Southern California Santa Ana winds bring fire hazard with gusts in excess of 80 miles per hour


Wildfire risk has returned to Southern California with the arrival of the strongest Santa Ana wind event of the season. Just a week ago, a strong winter storm dropped several inches of rain across the region, part of a cold, wet pattern that appeared to be bringing the fire season safely to an end. But the sky cleared quickly and the weather changed in an instant.

Los Angeles’ National Weather Service warns of impending wind damage, power outages and wildfires as roaring, dry winds descend on Santa Ana on Wednesday.

“If [a] If a fire is ignited, rapid spread of wildfire could result, resulting in a threat to life and property,” they wrote.

While last week’s rain should help limit the spread of the fire, the strength of the winds combined with bone-dry air is worrying forecasters.

Peak gusts of 60 to 75 mph are expected on Wednesday, with isolated gusts of up to 95 mph in very high terrain. Early Wednesday morning, a wind sensor along the Magic Mountain Truck Trail, 23 miles north of Los Angeles at an altitude of over 4,500 feet, reported one Gust of 102 km/h.

Rich Thompson, a fire weather forecaster with the Los Angeles National Weather Service, said in a tweet that winds are dangerous in Santa Ana this week, despite the recent rain.

“At this time of year my mantra ‘wind beats all’ still applies,” he wrote, referring to the danger of wildfires. “Be ready.”

Winds will blow “offshore” from the north and northeast as a strong high-pressure center over Nevada and Utah pushes air towards lower pressures off the California coast. The difference in surface pressure between Los Angeles and Daggett, a city about 100 miles northeast, is used to estimate potential wind strength. This difference is expected to be “well above the 97th percentile for this time of year and would be one of the stronger offshore gradients we’ve seen in quite some time,” the Los Angeles Weather Service wrote.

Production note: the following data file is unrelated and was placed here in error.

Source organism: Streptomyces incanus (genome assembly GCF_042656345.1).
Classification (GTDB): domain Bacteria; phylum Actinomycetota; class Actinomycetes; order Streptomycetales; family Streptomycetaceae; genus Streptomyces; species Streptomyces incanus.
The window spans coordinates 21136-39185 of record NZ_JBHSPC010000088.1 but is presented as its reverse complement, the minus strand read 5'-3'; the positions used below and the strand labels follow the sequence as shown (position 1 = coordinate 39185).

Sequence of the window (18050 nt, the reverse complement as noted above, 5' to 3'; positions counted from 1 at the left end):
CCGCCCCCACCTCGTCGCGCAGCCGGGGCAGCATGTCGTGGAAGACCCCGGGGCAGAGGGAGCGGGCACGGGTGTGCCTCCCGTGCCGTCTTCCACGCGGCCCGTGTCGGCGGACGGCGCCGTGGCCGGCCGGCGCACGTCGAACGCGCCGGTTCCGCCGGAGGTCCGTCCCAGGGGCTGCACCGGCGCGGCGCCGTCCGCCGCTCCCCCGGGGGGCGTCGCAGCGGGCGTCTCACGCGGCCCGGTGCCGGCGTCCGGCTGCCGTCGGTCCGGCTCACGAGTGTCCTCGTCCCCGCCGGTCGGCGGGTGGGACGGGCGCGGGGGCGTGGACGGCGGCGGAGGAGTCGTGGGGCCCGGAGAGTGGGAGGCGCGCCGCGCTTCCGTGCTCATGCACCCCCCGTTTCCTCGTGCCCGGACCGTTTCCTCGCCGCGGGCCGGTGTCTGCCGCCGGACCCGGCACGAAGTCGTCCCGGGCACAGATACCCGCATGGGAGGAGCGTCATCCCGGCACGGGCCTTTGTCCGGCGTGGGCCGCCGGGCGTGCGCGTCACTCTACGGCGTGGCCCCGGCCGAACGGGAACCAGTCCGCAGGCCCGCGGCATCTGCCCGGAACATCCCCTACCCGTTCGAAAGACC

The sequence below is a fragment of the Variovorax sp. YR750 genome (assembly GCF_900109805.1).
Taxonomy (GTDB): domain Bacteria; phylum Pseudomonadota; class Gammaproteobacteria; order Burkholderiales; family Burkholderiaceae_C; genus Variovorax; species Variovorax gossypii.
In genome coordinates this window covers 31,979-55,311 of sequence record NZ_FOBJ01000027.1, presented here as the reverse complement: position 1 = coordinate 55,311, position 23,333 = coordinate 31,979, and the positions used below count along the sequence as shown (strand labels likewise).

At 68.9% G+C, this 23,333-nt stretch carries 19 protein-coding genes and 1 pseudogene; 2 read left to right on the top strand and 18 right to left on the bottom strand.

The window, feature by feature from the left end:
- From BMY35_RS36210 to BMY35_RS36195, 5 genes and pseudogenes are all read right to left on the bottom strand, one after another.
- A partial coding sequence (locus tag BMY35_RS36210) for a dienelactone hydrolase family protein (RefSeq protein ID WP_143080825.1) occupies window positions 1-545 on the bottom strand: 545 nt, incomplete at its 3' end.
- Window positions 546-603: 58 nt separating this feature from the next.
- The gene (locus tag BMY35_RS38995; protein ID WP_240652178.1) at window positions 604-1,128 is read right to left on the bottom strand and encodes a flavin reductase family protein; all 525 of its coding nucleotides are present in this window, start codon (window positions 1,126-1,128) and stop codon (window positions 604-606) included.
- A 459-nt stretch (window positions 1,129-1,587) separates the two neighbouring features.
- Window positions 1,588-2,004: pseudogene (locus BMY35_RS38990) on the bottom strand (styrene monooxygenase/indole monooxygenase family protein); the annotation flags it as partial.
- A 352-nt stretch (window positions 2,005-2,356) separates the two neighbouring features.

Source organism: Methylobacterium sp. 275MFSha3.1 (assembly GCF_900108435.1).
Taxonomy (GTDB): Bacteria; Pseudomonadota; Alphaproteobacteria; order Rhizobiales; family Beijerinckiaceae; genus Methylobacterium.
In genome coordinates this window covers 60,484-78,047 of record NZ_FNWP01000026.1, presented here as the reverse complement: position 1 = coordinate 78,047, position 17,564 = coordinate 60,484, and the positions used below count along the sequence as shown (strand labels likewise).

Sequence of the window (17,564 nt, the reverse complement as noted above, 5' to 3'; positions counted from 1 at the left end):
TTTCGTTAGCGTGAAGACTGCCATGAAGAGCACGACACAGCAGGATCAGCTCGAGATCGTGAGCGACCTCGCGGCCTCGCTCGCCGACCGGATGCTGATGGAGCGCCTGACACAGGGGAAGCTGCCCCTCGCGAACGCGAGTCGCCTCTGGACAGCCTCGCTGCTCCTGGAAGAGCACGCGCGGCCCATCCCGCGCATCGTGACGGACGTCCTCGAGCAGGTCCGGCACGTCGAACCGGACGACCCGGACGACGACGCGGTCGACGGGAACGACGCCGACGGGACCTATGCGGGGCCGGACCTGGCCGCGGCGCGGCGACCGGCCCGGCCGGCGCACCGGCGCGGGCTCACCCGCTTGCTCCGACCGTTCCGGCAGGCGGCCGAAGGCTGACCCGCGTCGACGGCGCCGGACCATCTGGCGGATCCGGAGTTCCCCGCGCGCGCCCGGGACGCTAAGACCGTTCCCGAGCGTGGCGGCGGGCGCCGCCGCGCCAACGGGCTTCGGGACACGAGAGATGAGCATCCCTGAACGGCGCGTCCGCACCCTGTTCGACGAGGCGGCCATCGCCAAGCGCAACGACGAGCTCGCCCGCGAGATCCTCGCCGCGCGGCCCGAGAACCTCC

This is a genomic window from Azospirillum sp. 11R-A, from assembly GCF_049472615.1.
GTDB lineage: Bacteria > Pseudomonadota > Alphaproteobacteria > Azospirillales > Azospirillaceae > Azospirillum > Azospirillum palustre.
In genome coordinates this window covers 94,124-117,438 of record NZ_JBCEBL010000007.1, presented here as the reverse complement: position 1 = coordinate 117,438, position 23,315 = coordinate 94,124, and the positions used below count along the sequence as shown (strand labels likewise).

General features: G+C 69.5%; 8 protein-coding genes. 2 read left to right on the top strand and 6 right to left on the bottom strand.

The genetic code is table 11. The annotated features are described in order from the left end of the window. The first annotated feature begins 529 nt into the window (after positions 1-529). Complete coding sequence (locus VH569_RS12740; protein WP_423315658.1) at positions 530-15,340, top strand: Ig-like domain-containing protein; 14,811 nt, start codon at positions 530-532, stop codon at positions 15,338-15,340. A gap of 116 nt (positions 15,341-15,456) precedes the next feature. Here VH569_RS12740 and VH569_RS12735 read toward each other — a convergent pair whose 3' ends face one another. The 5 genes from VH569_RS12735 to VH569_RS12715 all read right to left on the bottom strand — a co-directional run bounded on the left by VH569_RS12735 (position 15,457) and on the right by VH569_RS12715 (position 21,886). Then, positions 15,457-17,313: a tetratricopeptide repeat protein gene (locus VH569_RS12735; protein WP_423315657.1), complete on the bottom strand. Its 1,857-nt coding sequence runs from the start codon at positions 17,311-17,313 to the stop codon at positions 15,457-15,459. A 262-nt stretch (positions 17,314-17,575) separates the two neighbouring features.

Ventura County and the western portions of Los Angeles County are on a high fire risk red flag warning through 7 p.m. Wednesday.

“The whole area is very wind prone — you should see some pretty strong winds through Wednesday,” said Ryan Kittell, a weather forecaster with the National Weather Service in Los Angeles.

That region also had less rain from the most recent storm — less than an inch for much of Ventura County — and has generally missed storms this fall that have drenched other parts of Southern California.

“Typically 5 inches anywhere is a starting point for rain that kills fire season,” Kittell said. “We’re close in some areas, but not quite.”

More time and more rain are needed to mitigate the risk of fire in winter, he said.

“The plants that are still alive — they really haven’t had much time to absorb moisture from the soil,” he said. Meanwhile, leaves and other dead plant debris on the ground are drying up quickly from last week’s storm.

This trend is set to continue with another Santa Ana event expected this weekend.

South and east of Los Angeles County, recent rains have significantly reduced the risk of fire, particularly in the inland mountainous areas. However, the landscape is not yet as verdant as it will be later in the winter, and coastal parts of San Diego and Orange counties are still facing an “elevated” fire weather threat on Wednesday.

“We have potential for some fire growth if there is ignition in the right sensitive area,” said Alex Tardy, meteorologist for alert coordination at the National Weather Service’s San Diego office. “We have another Santa Ana over the weekend, so we have to account for the significant dry-out of fuel that will occur after Wednesday.”

La Niña typically brings long breaks between storms in Southern California, as well as an increased jet stream that can lead to windy weather patterns like this week’s, he said. As the core winter months are expected to be drier than normal, there could be a forest fire risk during the cold season.

“We’re not out of fire season, although last week’s event was much wetter than most November storms and was widespread,” Tardy said.